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Wednesday night’s Save the Children Illumination Gala was remarkably devoid of references to stories dominating the news cycle. There was no talk of the Harvey Weinstein scandal, the many women who’ve come forward with tales of sexual assault and harassment in recent days or calls to change the culture in Hollywood and beyond. There were no references to President Donald Trump, who has dominated virtually every news cycle since he announced he was running for president.
In fact, there was no talk of politics at all at the event attended by former Vice President Joe Biden and his wife and Save the Children board chair Dr. Jill Biden — well, except perhaps for one notable exception. Host Craig Melvin, of NBC News, joked as he introduced Jill Biden that she’d like people to stop asking her if her husband is running for president, if she is running or if she knows of anyone who would like to become the next commander-in-chief.
Still, both the former second lady and fellow Save the Children trustee and gala co-chair Jennifer Garner made references to troubled times.
“We are all living in difficult times, aren’t we? From famine to war, to terrorism, to mass killings to natural disasters,” Biden told guests seated below the blue whale at New York’s Museum of Natural History. “But when I look around this room at each of you, I see immense hope. I know that no matter how dark our present may seem, how great our challenges are, when good people use their power to do good work, we will find our way to the light.”
Garner — who has been a longtime vocal supporter of Save the Children and even hosted past iterations of the organization’s annual Illumination Gala — added in one of her many onstage appearances Wednesday night: “I am here to tell you that, yes, we have some troubles perhaps in our country and our world, but that just means you have to fight harder for your optimism — you have to fight harder and hold onto your faith, and the way that I’ve done that over the past 10 years is visiting kids and families for Save the Children.”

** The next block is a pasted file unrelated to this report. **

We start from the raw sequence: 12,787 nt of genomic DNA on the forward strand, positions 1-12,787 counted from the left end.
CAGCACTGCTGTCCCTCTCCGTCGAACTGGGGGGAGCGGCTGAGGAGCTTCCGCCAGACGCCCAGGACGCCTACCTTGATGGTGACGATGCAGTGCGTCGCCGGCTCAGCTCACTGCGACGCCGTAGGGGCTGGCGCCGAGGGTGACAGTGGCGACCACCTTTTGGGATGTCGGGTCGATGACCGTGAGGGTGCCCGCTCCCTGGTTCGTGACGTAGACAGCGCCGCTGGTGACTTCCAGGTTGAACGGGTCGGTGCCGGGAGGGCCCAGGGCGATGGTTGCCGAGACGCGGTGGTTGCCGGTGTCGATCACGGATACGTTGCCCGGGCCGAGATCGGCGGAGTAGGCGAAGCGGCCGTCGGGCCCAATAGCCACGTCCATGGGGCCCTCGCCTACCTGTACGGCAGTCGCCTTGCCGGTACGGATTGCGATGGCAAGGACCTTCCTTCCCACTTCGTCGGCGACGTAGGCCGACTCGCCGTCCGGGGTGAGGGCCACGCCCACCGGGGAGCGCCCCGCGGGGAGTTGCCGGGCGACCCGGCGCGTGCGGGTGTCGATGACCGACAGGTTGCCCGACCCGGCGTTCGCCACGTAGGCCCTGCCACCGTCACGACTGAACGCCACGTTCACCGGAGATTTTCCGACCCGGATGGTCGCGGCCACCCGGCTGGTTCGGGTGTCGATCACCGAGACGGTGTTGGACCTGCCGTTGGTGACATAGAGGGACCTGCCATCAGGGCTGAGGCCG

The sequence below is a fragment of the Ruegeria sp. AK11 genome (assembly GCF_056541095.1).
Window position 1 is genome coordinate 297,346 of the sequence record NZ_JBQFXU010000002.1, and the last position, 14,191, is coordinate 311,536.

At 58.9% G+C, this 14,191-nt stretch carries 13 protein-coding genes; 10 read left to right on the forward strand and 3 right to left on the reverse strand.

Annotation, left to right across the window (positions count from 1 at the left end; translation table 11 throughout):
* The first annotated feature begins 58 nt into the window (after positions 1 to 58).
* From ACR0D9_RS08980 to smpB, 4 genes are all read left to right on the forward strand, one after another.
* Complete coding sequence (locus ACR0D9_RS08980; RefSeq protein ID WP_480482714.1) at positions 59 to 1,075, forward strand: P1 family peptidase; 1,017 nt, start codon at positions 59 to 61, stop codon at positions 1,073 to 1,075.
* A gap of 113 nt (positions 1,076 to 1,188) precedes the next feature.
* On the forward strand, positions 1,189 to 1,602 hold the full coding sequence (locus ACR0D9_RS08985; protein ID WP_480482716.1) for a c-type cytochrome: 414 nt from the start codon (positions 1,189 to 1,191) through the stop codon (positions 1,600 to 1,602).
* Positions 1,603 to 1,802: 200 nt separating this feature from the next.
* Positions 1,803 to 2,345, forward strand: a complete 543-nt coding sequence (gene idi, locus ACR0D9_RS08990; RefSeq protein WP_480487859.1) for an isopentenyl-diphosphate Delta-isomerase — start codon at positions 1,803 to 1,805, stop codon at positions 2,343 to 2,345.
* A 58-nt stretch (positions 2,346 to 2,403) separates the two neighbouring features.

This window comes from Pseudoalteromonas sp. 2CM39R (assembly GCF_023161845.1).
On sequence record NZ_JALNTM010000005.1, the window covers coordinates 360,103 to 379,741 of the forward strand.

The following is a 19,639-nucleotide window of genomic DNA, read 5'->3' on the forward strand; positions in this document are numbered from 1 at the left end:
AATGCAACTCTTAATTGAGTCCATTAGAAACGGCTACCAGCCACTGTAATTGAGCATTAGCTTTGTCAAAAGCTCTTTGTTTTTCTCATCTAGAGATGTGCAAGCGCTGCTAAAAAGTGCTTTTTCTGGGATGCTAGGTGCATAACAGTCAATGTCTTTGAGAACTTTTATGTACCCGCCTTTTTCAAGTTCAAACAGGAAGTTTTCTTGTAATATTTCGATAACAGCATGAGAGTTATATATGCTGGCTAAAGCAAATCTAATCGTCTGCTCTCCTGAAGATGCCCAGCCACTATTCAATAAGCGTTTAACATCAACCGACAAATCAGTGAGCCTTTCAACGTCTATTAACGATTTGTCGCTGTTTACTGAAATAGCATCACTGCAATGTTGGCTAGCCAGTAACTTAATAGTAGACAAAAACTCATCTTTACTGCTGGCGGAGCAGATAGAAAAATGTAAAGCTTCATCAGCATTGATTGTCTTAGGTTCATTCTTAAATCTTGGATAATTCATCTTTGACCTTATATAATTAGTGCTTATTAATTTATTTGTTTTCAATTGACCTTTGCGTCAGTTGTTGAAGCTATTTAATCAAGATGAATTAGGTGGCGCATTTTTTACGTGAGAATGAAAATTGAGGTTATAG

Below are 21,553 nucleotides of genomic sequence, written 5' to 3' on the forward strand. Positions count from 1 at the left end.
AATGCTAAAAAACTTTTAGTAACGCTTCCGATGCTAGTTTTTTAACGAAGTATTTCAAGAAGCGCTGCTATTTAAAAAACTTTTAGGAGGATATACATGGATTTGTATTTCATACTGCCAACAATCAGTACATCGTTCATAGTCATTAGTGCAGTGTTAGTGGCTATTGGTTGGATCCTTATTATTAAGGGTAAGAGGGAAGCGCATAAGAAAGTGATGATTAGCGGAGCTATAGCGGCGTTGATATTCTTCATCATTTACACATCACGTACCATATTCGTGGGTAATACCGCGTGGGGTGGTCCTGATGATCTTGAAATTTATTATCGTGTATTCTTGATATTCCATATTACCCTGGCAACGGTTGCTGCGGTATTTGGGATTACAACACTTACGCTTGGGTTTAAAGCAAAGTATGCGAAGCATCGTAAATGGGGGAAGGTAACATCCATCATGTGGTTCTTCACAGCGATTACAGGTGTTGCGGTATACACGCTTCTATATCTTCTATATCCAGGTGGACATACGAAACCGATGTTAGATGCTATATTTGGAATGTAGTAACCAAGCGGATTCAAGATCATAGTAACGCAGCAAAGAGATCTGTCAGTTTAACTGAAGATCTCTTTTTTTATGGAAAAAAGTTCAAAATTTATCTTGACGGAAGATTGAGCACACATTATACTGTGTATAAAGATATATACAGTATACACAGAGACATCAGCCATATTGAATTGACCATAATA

Wilde talked about her trip to a refugee camp in Jordan with Save the Children last year.
“It was really incredible because not only was I able to witness their programs in action on the ground, but I was able to meet many of the mothers of children who were benefiting from Save the Children within the camps. I was four months pregnant at the time, and it was incredible to understand how little difference there was between us, and just by the luck of the life lottery, they were living in that camp and I was not,” the actress told The Hollywood Reporter. “But we had everything else in common — we were mothers, we cared most for our children and we just wanted to be able to have safe childbirth, have safe places for our children, safe health care for them, safe education and to give them a chance. It was impossible not to recognize our human connection.”
Wilde added that she hoped recognizing the “human connection” would lead to greater action regarding the “refugee crisis,” and she was encouraged by Save the Children’s support for refugees at a time when the Trump administration has sought to place new restrictions on refugees coming to the U.S.
“Until our government recognizes [refugees] as human beings, we can rely on organizations like Save the Children,” Wilde said.
Fanning said she was inspired by the girls she met last year on the International Day of the Girl who have benefited from Save the Children’s programs.
“Getting to see that first-hand and getting to meet somebody who now had access to a better education to reach for their dreams was very inspiring and moving, and I definitely think about issues that girls face here and around the world,” Fanning told THR.
During the gala, Save the Children honored Chobani CEO Hamdi Ulukaya, Bulgari North America and OneRepublic’s Ryan Tedder, with Leona Lewis performing two songs co-written by Tedder.
Tedder also spoke about his work with Save the Children, which he said stretches back the better part of a decade.
“My wife and I, we flew into Guatemala and actually saw real people with Save the Children in real villages, hands on, developing work projects and enabling these people to rise up out of Third World poverty and absolute lack of health care or access to health care, all of these unnecessary [situations] in 2017. A big part of the world is still living like it’s 1860. And I think Save the Children is doing a great job of helping them matriculate into the modern era,” he said. “[This is] actually a real organization that does real stuff that changes people’s lives.”
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